What Does ‘Verbatim’ Transcription Mean?

Having your first audio file or video transcribed can be an exciting little adventure.

You are finally going to get a transcript of your spoken file.

However, one area of confusion for first-timers is always choosing between transcribing in a ‘verbatim’ or ‘edited’ way.

These are generally two different transcription directions.

But, what do they mean?

What is a Verbatim Transcription?

The easiest way to understand what verbatim transcription is, is through a simple little imagination exercise.

Imagine this for a second:

You are reading a text that is written out exactly how a person spoke it.

This includes stammers, stutters, interjections, filler words, mispronunciations, etc,.

You are reading a wall of text that looks quite awkward to read.

But why?

If it’s how someone speaks, it must be natural to read, right?

Well, when we are speaking face-to-face with someone our brains often ignore certain quirks.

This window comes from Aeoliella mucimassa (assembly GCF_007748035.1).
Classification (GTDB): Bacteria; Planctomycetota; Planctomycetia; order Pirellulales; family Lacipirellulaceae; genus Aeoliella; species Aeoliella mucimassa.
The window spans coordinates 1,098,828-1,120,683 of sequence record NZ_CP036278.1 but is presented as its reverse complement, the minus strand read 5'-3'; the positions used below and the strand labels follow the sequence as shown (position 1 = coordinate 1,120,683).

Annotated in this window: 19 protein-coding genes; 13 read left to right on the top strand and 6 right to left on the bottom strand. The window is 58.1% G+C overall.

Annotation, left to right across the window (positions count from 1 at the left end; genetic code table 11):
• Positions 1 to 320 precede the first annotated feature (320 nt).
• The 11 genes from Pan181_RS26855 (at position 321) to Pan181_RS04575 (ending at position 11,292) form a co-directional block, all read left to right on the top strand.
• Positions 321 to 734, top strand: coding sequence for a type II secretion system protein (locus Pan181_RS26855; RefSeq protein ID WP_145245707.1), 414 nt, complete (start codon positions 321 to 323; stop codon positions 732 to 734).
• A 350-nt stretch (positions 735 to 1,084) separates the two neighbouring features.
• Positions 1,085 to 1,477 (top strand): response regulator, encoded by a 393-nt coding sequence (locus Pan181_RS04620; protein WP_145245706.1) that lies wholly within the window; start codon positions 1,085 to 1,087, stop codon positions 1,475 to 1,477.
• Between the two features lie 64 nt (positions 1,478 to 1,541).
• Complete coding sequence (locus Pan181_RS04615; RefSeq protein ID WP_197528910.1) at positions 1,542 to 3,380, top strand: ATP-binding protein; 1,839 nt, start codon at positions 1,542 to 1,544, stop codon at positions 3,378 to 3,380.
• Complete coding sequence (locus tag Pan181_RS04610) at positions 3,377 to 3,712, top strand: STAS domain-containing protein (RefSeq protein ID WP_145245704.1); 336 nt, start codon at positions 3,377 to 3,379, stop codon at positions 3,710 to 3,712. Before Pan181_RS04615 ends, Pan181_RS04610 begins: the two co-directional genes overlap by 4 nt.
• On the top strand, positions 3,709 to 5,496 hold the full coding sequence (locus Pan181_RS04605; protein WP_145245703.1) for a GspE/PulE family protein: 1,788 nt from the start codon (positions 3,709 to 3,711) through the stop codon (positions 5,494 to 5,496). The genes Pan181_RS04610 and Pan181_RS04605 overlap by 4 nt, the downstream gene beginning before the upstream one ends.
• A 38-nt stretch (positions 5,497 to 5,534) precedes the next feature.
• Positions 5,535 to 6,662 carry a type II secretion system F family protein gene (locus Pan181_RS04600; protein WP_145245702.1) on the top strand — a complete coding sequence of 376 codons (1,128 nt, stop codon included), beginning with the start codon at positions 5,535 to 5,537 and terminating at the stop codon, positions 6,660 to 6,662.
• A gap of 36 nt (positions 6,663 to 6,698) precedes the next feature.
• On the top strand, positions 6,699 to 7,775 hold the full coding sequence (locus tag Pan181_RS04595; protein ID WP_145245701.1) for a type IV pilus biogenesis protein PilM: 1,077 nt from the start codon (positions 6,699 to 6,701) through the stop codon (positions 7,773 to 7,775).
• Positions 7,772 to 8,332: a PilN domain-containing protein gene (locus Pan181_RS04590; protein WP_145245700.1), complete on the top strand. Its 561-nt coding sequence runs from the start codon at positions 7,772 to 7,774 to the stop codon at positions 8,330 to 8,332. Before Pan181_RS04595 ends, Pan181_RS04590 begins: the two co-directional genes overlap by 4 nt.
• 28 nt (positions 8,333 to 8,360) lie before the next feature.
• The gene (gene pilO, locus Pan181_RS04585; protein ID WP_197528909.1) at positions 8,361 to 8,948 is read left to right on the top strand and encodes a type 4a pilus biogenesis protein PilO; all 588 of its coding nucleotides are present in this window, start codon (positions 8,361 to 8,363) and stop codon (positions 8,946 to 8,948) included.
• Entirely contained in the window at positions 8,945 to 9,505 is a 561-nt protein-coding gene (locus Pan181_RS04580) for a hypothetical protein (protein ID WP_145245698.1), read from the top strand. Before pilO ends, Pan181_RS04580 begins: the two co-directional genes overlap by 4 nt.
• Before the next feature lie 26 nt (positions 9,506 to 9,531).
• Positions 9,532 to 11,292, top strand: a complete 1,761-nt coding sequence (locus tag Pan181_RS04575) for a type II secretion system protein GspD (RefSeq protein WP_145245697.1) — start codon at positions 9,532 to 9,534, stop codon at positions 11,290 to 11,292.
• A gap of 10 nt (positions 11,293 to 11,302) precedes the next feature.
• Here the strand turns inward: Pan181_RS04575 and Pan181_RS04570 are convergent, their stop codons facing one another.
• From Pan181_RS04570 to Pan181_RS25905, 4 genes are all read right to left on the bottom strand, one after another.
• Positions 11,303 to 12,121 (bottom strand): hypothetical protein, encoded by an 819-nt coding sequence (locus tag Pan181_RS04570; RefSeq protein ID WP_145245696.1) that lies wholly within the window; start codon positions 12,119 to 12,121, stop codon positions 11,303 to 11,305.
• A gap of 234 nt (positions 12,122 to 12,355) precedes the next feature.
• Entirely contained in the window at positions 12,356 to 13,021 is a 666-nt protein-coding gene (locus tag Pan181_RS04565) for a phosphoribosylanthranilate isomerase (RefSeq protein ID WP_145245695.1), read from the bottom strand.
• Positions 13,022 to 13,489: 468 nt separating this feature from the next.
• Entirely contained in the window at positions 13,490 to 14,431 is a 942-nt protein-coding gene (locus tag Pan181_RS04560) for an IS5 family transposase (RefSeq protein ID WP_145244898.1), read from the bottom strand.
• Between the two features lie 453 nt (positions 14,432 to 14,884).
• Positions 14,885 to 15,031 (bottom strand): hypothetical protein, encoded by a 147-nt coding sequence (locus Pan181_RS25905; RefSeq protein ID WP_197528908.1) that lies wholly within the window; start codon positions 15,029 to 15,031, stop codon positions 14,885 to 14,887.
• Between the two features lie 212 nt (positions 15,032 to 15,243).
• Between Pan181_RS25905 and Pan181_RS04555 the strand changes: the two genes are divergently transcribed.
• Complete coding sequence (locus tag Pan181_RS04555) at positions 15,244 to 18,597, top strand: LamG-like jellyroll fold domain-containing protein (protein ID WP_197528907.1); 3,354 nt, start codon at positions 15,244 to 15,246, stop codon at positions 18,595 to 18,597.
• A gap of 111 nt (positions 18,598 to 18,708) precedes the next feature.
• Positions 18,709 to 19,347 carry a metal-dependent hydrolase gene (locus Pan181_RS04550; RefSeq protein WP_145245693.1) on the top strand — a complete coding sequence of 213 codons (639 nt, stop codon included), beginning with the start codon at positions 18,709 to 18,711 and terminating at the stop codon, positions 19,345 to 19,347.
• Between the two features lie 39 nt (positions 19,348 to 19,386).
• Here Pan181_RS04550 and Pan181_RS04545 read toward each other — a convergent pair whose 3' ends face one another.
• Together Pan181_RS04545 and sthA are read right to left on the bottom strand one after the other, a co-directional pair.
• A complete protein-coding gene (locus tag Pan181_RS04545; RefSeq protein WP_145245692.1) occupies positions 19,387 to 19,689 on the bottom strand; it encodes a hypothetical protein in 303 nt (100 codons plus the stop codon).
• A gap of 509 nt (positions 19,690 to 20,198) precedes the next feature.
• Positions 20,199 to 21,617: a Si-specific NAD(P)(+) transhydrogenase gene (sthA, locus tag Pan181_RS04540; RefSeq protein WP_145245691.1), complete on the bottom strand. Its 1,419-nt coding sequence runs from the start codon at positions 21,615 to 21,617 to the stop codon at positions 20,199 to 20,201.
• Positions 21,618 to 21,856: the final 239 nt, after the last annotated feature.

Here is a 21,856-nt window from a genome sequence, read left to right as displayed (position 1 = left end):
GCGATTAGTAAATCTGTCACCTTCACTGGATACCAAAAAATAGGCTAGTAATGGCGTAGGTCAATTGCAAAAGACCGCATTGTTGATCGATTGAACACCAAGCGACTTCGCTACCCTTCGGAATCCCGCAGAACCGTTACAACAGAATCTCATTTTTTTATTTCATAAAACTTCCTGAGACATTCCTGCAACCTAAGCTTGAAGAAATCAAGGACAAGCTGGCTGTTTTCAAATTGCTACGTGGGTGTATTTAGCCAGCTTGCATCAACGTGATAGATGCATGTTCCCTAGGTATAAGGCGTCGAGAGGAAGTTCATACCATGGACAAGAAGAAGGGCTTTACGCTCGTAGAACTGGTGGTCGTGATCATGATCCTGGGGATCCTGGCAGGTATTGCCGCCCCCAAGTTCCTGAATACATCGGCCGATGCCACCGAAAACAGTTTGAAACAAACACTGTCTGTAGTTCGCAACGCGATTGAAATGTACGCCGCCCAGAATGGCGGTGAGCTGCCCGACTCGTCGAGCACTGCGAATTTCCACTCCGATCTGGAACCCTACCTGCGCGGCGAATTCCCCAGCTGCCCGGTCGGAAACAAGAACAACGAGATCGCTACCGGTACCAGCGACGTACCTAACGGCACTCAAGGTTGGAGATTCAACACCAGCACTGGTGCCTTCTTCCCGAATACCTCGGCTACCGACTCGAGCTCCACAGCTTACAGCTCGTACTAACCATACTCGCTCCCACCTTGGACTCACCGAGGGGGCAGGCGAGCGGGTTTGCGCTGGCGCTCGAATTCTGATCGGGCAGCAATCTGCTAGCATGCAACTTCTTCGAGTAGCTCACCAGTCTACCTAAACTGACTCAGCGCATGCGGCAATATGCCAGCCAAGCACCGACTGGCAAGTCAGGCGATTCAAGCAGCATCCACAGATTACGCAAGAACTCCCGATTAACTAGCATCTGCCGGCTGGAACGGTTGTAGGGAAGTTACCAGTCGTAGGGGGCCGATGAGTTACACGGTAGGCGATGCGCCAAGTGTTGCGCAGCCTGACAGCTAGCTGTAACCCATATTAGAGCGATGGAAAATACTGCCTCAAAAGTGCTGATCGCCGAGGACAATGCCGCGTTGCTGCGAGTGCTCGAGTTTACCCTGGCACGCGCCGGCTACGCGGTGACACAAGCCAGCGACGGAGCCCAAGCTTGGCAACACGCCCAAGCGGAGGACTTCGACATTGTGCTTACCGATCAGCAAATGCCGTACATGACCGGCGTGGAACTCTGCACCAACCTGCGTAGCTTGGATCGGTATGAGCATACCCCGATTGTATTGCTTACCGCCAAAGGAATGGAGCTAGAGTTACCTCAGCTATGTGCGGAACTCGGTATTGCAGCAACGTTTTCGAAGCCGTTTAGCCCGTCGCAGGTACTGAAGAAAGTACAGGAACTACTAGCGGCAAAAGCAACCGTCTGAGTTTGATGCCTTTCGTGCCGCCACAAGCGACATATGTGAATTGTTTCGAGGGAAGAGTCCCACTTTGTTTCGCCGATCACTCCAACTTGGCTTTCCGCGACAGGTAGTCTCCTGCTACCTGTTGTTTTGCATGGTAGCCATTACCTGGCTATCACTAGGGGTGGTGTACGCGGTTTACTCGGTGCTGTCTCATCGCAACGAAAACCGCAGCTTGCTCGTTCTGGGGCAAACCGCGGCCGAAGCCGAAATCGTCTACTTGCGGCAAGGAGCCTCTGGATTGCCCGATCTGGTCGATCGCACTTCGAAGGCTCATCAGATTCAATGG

Stamers, stutters, filler words, etc,. Are all generally glossed over by the mind.

However, when placed into a text format, they can become glaringly obvious.

A verbatim transcription presents the audio text exactly as it was spoken by the speaker.

This does not clean up or remove anything.

For example:

‘I was um trying to go to the mall and um as I um turned left er left, yeah, left onto Main Street, I uh I uh um got lost and thought thought I had gone the wrong direction!’

This can be a bit difficult to read.

So, what is the other option?

What is an Edited (Clean) Transcription?

An edited transcription, sometimes called a ‘clean’ transcription, is pretty self explanatory.

It’s where the transcriber removes small stammers and interjections to deliver what the speaker was intending to say, rather than what they actually said.

This is done very carefully so as to not change the meaning of anything important.

For example, the above transcription shown would go from this:

‘I was um trying to go to the mall and um as I um turned left er left, yeah, left onto Main Street, I uh I uh um got lost and thought thought I had gone the wrong direction!’

To this:

‘I was trying to go to the mall, and as I turned left onto Main Street, I got lost and thought I had gone the wrong direction!’

As you can see, the edited transcription is much easier to read.

This does not make it inherently better, just different.

Each style of transcription serves a purpose, and it’s up to you to decide which one is right for you and your text transcription.